QNT 351 Week 2 Team Assignment Data Collection Set 2 (1)
QNT 351 Week 2 Team Assignment Data Collection Set 2 (1)
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Date Created: 11/14/15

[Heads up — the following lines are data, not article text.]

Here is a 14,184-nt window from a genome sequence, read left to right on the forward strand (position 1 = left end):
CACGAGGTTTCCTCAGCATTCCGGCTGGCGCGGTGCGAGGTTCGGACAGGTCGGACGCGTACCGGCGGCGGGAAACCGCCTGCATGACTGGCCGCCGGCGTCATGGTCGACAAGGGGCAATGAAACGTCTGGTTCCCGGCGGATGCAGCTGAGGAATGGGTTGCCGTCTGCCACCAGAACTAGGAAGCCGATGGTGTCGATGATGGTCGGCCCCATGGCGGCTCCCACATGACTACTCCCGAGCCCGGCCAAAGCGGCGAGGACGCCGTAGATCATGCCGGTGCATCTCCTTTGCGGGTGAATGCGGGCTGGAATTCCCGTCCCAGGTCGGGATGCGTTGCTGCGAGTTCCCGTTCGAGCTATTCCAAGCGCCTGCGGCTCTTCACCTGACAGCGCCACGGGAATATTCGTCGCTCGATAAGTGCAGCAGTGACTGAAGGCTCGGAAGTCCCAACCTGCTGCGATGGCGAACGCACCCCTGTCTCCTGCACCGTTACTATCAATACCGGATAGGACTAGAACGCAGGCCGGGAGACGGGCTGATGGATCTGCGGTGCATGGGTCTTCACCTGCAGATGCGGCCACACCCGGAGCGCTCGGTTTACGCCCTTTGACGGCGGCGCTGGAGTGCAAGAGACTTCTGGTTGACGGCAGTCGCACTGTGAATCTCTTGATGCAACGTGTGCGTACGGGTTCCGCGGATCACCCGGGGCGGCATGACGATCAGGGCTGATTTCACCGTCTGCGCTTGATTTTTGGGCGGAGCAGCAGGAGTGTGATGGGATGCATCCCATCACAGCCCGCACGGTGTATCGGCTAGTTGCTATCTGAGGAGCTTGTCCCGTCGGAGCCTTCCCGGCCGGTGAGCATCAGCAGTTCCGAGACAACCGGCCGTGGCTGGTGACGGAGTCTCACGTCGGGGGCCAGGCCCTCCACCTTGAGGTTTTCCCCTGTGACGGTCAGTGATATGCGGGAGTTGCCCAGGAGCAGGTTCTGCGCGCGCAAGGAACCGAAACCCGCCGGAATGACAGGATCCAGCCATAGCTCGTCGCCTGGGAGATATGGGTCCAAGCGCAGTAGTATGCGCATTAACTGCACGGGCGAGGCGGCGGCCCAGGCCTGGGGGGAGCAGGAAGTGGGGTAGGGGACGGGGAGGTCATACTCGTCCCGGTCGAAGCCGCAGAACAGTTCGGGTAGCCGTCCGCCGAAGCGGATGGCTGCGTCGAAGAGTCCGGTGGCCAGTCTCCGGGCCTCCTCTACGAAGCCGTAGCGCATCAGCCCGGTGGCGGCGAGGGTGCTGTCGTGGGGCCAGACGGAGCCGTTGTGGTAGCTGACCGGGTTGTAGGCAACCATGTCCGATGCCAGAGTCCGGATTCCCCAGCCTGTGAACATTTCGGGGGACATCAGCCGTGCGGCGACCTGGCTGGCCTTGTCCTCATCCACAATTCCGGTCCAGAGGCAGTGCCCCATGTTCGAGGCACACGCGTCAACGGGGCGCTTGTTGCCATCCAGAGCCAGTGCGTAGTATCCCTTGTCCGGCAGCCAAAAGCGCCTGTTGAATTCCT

Data Collection Name QNT/351 Date Instructor Name Data Collection Data collection through surveys is a valuable tool that businesses can adopt to help increase productivity and grow their companies successfully. This paper will examine the presented BIMS situation, defining the problem, purpose, research questions and hypothesis. The instruments used for data collection will be described and the level of measurements will be identified. The procedures used to code, evaluate, and clean the data will also be examined. BIMS Ballard Integrated Managed Services, Inc. (BIMS) has undertaken an integrative study to gain a better understanding of the root cause of the employee turnover problem at the company. In the first study the process was plagued by data coding, entry problems, and problems with the construction of the questionnaire. This compromised the data integrity and yielded disappointing results. However, the quantitative analysis of the data from the first study also provided some useful lessons, which prepared the organization to undertake a more concrete quantitative analysis in a subsequent study. The second quantitative study involved a much improved data base using descriptive and inferential statistics to determine the relationships between antecedent variables, for purposes of developing a predictive model that would allow the organization to better understand cause and effect relationships with respect to the reasons why employees quit. Although the results derived from the second quantitative study were substantive, it was determined that it did not provide specific information to the management about what needed to be done to correct the turnover problem. So, as a part of a planned internal employee development program the company embarked on a third study based on a qualitative approach. This involved content analysis of data gathered from dissatisfied employees who were departing the organization, as well as selected employees currently employed with the company. Data Collection Debbie Horner, the HR manager of BIMS conducted an employee survey as an instrument of measure to determine possible reasons for the high employee turnover rate. “BIMS typically experiences an annual turnover rate of 5560%”(Ballard, 2012, p.12), which is common for this industry. However, recently BIMS had an increase in that turnover, reaching 64%, which brought cause for the survey. This survey included questions about ‘working conditions, shift hours, quality of training, level of compensation, fair treatment, internal company communications, and job security’ (Ballard, 2012). Demographics were involved to divide by divisions in an effort to cipher descriptive and frequency procedures and further evaluate correlations. The data collected within the survey instrument is considered qualitative. It is qualitative because it cannot be measured in a natural numerical scale. The questions in one survey form can be answered in paragraph form, but would not provide the company with the statistical data sought. So, the survey is posed in a question form that asked the surveyed to rate the question on a scale from one to five, having one represent very negative response and five representing a very positive response. In addition, the survey entailed four questions that asked specifics regarding the division, length of service, gender, and if the position was of authority. In the altered rating scale, the questions are still qualitative as opposed to quantitative because the responses are not naturally numerical. Levels of Measurement The survey asked questions about working conditions, quality of training, shift hours, level of compensation, fair treatment, internal company communications, and job security. These variables are classified using the ordinal level of measurement “one classification is “higher” or “better” than the next one” (Lind, Marchal, & Wathen, 2011, p.11). The employees select one through five to indicate their feelings about the questions, one corresponding to very negative and five corresponding to very positive. Ordinal data has relative values therefore the employee’s responses can be ranked so that the management can see how many people are unhappy with certain aspects of BIMS. Demographics were also collected so that the company could determine department, gender, length of employment, and level of employment. This data is the nominal level of measurement. The nominal level has two properties “the variable of interest is divided in to categories or outcomes and there is no natural order to the outcomes” (Lind, Marchal, & Wathen, 2011, p. 10). Therefore, responses can be categorized per department and if, for instance, the maintenance department has the most negative answers management can concentrate on how to improve that department first. Data Coding The data provided by Debbie Horner has been coded and is shown in exhibit B. The data was coded by breaking each question down and giving it a numerical identifier for questions one through ten. Each of these questions required a one to represent a very negative response and a five is a very positive response leaving two, three, and four in the middle to help with selecting the best answer for each individual. Questions A through D were broken down numerically as well. Question A gave numerical data by identifying food service as 1, housekeeping as 2, and maintenance as 3. Question B obtains the age of the employee by asking the year and month of their birth, resulting a numerical answer in years. Question C separates the gender of each employee by identifying the females with a 1 and the males with a 2. The final question D, asks if the employee is a manager or supervisor with yes equaling 1 and no equaling 2. This data has been collected and given a numerical identifier so that the collected data can be broken down easier and identified by its number. This type of data is considered qualitative in nature. The data showed: Questions 1 2 3 4 5 1. 16 21 15 13 13 2. 17 22 13 14 12 3. 16 21 15 13 13 4. 18 21 12 12 15 5. 14 22 14 14 14 6. 23 30 19 6 0 7. 15 21 15 13 14 8. 19 22 12 13 12 9. 17 32 24 5 0 10. 19 22 12 15 10 Total 178 234 151 118 103 Question A. In which division do you work? 23 worked in Food service. 36 worked in Housekeeping. 9 worked in Maintenance Question B. How long have you worked for BIMS? 011 months 19 1235months 22 3659 months 14 60119 months 16 120179 months 2 180239 months 2 240360 months 3 Question C. What is your Gender? 30 females and 48 males Question D. Are you a manager or supervisor? 14 are managers or supervisors 64 are nonmanagement. Data Scrub To present the BIMS leadership with precise results; it is necessary that a data scrub be performed to eliminate of input errors in the sample data. Known errors within the data are those who failed to provide a response to a survey question, therefore an internal decision was made to enter zero for any question left blank. There are several of these errors present in the sample data; 5 zeros are present in the demographic questions and 17 zeros are present in questions one through 10. Additionally, there is another known error within the data, the result of a keystroke error, which resulted in invalid value of ‘6’ present in questions one through 10. The appropriate survey response for questions one through 10 should reflect a value of 1, 2, 3, 4, or 5 with ‘1’ representing ‘Very Negative’ and ‘5’ representing ‘Very Positive’—there are six occurrences of this error (University of Phoenix, 2012, BIMS, Inc. Part I). Conclusion Based on the survey results, the data collected by BIMS to help solve their employee turnover problem showed that the majority of the employees surveyed were nonmanagement and had worked at the company for less than 35 months. This could be a potential reason for the high turnover as lowlevel employees are more likely to be transient and move from job to job. The results also showed that the majority of the sample was more dissatisfied with company operations rather than highly satisfied. The qualitative data showed more negative responses (1 and 2) versus positive or middle ground responses. Many employees feared losing their job and felt they were not being compensated fairly. Also, the majority of the employees surveyed did not enjoy their assigned shift nor did they feel they were well trained for their jobs. Finally, the majority of the sample also felt the company was not good at communicating effectively. All these would indicate reasons why the company would have such a high employee turnover rate. Therefore, the survey was effective in determining why employees were leaving so frequently, enabling the company to develop new policies and procedures that will help increase employee moral and happiness which could lead to reducing the high turnover rate. References Lind, D. A., Marchal, W. G., & Wathen, S. A. (2011). Basic statistics for business and economic (7th ed.). New York, NY: McGrawHill/Irwin. University of Phoenix. (2012). Week Two supplement: Ballard Integrated Managed Services, Inc. Part 1. Retrieved from https://portal.phoenix.edu/classroom/coursematerials/qnt_351/20121127/OSIRIS:43517012